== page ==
As fate would happen, as soon as we chose live tweeting as our next blog topic, I was scheduled to live tweet a guest seminar that Matt and Alanna were having at our old stomping grounds of St. Edward’s. Rest assured, audience, that my advice is tested and proven to work.
First off, don’t even think about having any caffeine or chugging a Red Bull. Maybe it’s just me, but the entire process of live tweeting is an adrenaline rush. There’s so much information coming at you at once and you only have 140 characters to get it across before the next topic comes up. Don’t have a latte chock full of espresso like I did (with this in mind, you will be golden). With that in mind…
- – Come up with a hashtag. Something short and sweet that relates to your topic so the audience can stay engaged with the conversation. It might be tempting to choose something that’s already trending but that will just make your information get lost in a sea of what are mostly One Direction and Justin Bieber fan wars. Include the hashtag in all your tweets so people know what you’re talking about.
- – Encourage your audience to ask questions. Try to engage the audience with your hashtag before, during and after the event. Make sure to keep up the interaction you have with your audience. Take the time to answer questions as they come in. Favorite tweets. Follow people back. All of these things will contribute to whether they end up following your account.
- – As the event begins, try to focus on what the theme the speaker is talking about instead of trying to type everything (that’s going to be impossible). Think of it as taking notes in class – you won’t be able to get everything your professor says, but you can jot down the major points and whatever quotes you can grab. Quality over quantity. No one wants a bunch of tweets that mean nothing (no one will reply or retweet that).
- – In order to best keep up, it will be best to have a laptop on hand. Twitter.com works well but if you have access to Hootsuite, TweetDeck or SproutSocial, that will help immensely. If you only have a phone, try any of these clients depending on what kind of device you have: for iPhone – Twitter for iPhone, Twitterrific, TweetBot, for Android – Plume for Twitter, Falcon Pro App, Carbon Twitter, Twicca or the official Android Twitter app).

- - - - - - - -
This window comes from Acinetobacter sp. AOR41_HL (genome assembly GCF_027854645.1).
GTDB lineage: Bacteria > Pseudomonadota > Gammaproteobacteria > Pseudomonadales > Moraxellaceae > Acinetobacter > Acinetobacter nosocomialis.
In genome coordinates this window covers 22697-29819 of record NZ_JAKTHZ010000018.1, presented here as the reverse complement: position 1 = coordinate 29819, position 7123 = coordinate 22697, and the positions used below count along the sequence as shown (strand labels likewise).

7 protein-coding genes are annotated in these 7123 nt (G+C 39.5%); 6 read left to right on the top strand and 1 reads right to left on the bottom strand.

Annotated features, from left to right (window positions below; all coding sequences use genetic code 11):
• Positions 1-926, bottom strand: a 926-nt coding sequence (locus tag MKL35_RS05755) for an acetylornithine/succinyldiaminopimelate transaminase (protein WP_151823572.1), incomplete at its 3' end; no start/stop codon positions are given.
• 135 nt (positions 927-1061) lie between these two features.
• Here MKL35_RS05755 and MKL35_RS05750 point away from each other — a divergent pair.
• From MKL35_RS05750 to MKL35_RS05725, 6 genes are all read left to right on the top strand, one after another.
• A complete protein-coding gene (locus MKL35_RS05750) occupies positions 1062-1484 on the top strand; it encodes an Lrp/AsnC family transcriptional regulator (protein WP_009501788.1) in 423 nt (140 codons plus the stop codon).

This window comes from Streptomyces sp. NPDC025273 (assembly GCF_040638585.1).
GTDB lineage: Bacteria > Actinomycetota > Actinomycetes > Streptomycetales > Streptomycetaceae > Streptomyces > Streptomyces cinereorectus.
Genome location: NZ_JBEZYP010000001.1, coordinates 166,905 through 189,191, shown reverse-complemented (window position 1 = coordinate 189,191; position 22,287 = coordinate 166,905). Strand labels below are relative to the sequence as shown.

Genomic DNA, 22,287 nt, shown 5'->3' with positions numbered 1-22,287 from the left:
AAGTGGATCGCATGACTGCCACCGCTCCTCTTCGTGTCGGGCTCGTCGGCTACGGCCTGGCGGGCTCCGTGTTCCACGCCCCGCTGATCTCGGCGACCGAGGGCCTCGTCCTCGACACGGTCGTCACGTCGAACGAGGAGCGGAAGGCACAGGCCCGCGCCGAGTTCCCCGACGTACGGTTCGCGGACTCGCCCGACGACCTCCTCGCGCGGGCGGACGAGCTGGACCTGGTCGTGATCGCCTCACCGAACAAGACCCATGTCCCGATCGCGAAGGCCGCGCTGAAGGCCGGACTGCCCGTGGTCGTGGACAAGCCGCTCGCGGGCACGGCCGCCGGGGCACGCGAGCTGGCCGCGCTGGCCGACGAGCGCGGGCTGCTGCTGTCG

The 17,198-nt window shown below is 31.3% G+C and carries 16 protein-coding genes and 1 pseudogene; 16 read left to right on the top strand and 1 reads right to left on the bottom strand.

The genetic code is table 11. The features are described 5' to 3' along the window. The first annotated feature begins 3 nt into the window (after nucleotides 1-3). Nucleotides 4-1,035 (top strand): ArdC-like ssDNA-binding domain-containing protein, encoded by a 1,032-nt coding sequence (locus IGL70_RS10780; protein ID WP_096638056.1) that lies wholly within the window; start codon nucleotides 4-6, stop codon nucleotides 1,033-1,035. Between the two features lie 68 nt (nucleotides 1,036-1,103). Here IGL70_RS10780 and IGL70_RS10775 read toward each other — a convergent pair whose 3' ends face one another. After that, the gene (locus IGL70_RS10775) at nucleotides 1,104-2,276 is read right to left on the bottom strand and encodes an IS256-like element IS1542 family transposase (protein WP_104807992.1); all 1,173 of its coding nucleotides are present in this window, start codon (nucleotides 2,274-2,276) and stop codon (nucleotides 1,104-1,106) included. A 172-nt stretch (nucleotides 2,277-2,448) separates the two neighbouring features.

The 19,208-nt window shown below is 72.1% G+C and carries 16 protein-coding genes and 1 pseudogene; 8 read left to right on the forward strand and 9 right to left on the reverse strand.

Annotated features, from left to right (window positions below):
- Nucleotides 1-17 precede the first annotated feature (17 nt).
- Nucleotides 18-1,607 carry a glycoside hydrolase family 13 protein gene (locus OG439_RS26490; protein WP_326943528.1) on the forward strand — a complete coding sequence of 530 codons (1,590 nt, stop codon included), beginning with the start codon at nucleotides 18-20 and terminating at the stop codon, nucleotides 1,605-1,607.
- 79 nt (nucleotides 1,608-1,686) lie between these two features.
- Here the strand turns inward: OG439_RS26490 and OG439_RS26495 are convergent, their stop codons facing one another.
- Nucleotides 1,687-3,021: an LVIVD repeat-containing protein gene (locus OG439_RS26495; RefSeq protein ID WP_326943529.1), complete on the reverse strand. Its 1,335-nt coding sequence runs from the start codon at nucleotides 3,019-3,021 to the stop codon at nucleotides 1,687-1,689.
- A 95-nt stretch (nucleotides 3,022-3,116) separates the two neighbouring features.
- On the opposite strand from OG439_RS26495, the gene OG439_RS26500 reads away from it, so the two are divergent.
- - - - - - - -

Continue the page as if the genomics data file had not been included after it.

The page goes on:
- – Remember you can take pictures.Text can become boring, but if you give your audience some visuals (especially if you’re in a cool place), that can help gain more retweets or favorites.
- – And don’t forget that there is a difference between a mention and an at-reply. An at-reply is directly responding to a tweet someone sent you. A mention is when your Twitter handle is mentioned in the middle of the tweet. At-replies are usually not visible on timelines unless the audience follows both the person who initiated the conversation and then the one who continued it. Mentions are more ideal since they are sign by everyone. If you want everyone to see your at-reply, add a “.” to the beginning of your tweet.
Let me know if my advice helps you out! I personally used SproutSocial last night to keep up with our live tweeting. It was the first time and it was pretty good. In the past, I’ve used the Twitter for Mac application on my laptop and the Twitter for Blackberry/iPhone app (yes I still have a Blackberry…).
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